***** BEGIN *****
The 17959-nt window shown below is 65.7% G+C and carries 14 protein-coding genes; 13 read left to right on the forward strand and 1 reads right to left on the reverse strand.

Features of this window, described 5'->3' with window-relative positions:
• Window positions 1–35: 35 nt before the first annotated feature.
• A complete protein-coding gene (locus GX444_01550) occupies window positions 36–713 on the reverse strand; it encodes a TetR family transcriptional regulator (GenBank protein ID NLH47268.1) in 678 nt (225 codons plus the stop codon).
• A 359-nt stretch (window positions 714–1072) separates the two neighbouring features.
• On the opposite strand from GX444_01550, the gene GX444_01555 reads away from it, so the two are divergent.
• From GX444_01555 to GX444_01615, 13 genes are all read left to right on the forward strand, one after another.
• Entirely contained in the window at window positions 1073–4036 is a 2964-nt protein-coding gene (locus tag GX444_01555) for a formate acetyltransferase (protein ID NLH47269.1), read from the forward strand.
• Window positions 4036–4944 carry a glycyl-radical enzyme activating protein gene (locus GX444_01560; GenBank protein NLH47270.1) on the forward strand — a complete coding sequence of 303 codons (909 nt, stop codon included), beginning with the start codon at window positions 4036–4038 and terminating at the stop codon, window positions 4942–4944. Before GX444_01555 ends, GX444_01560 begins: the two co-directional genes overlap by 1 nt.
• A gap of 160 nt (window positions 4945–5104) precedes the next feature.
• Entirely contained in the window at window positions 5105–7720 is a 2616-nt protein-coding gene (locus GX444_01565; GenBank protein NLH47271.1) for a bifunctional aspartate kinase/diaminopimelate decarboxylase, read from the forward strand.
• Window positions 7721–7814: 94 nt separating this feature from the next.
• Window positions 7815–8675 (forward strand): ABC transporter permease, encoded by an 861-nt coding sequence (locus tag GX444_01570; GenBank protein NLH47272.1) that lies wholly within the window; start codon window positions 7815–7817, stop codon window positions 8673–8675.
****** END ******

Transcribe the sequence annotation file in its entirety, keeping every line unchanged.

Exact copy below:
The 17959-nt window shown below is 65.7% G+C and carries 14 protein-coding genes; 13 read left to right on the forward strand and 1 reads right to left on the reverse strand.

Features of this window, described 5'->3' with window-relative positions:
• Window positions 1–35: 35 nt before the first annotated feature.
• A complete protein-coding gene (locus GX444_01550) occupies window positions 36–713 on the reverse strand; it encodes a TetR family transcriptional regulator (GenBank protein ID NLH47268.1) in 678 nt (225 codons plus the stop codon).
• A 359-nt stretch (window positions 714–1072) separates the two neighbouring features.
• On the opposite strand from GX444_01550, the gene GX444_01555 reads away from it, so the two are divergent.
• From GX444_01555 to GX444_01615, 13 genes are all read left to right on the forward strand, one after another.
• Entirely contained in the window at window positions 1073–4036 is a 2964-nt protein-coding gene (locus tag GX444_01555) for a formate acetyltransferase (protein ID NLH47269.1), read from the forward strand.
• Window positions 4036–4944 carry a glycyl-radical enzyme activating protein gene (locus GX444_01560; GenBank protein NLH47270.1) on the forward strand — a complete coding sequence of 303 codons (909 nt, stop codon included), beginning with the start codon at window positions 4036–4038 and terminating at the stop codon, window positions 4942–4944. Before GX444_01555 ends, GX444_01560 begins: the two co-directional genes overlap by 1 nt.
• A gap of 160 nt (window positions 4945–5104) precedes the next feature.
• Entirely contained in the window at window positions 5105–7720 is a 2616-nt protein-coding gene (locus GX444_01565; GenBank protein NLH47271.1) for a bifunctional aspartate kinase/diaminopimelate decarboxylase, read from the forward strand.
• Window positions 7721–7814: 94 nt separating this feature from the next.
• Window positions 7815–8675 (forward strand): ABC transporter permease, encoded by an 861-nt coding sequence (locus tag GX444_01570; GenBank protein NLH47272.1) that lies wholly within the window; start codon window positions 7815–7817, stop codon window positions 8673–8675.